7 Important CSS Layout Tips

The most difficult thing in CSS to get right is the layout of your site. Here are a couple of tips dealing just with that. Some of these tips are not exactly new, or rocket science, but hopefully they will save someone a bit of bother somewhere!

Tip 1 : Clear out the default padding and margin settings before you start working.
Different browsers have different default margin and padding sizes so you want to start with a clean slate, so to speak. Use this command:

*
{
margin: 0;
padding: 0;
border: 0;
}

to clear all default margin and padding settings. Also note the border, which is set to 0. Please note that if you do this, you will also get rid of the pesky purple border round click-able images, although some people argue that the purple border is necessary for accessibility and usability. But lots of people do not like the purple border round images, and this is one way that you can get rid of it in one fell swoop without having to set img border=0 for each image (which is against the strict markup rules in any case).

Tip 2 : To center your layout, use a container div to contain all your content
Declare it as follows:

#container

{
margin: 0 auto;
width: xxxpx;
}

There are a couple of points here to take note of. DO NOT declare the width to be 100%. This defeats the whole object since you will just have to declare the sub elements within the container and then center THEM using margin : 0 auto. This is VERY BAD since it means that instead of declaring the central layout once, you will have to declare it in multiple places for each element within your container.

Tip 3: Work from the top down
Literally start working on your CSS layout starting from the top most elements in your design, as well as the ‘top’ elements in your HTML, such as the body, as well as your main containers.

Declare your CSS commands on the highest level possible and try and declare something once only and let it cascade throughout. Only override the commands at a lower level when strictly necessary. This prevents a verbose CSS file that is difficult to maintain and understand. For example, if you have { margin : 0 auto} settings on each and every sub div within your container – you are in trouble.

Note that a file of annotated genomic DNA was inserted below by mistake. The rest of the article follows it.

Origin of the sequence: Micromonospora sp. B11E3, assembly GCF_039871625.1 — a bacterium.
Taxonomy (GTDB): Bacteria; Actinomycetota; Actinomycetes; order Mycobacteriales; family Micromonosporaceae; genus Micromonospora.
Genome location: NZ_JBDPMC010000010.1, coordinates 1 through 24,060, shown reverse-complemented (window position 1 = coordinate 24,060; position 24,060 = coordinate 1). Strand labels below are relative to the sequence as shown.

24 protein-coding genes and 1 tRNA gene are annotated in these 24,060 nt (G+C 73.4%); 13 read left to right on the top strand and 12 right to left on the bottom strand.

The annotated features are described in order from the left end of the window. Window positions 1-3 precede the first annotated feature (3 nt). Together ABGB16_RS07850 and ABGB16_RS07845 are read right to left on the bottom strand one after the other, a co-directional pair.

Tip 4 : Document what you are doing and use Firebug and the Firefox browser to debug
You are not writing your CSS code just for yourself, some day some poor sod will have to debug it. Make numerous comments inside your CSS file to explain why you are doing things in a specific way.

Fitting in with this, you might find yourself having to fix someone else’s CSS more often than you think (or even your own, for that matter). Use the Firebug add-on for Firefox to debug your CSS. This is a life-saver with regards to giving you an insight into exactly where your design might be broken and why.

The only problem with this is that your design might work perfectly in Firefox, but not in IE5, IE6 or IE7. This brings us to the next tip.

Tip 5 : Decide which browsers you are going to build your CSS for and test from the start
Some purists insist on making sure that your website work for all possible browsers, others only make it work for the ‘major’ browsers. How do you know exactly which browsers are used the most? Once again W3 Schools come to the rescue.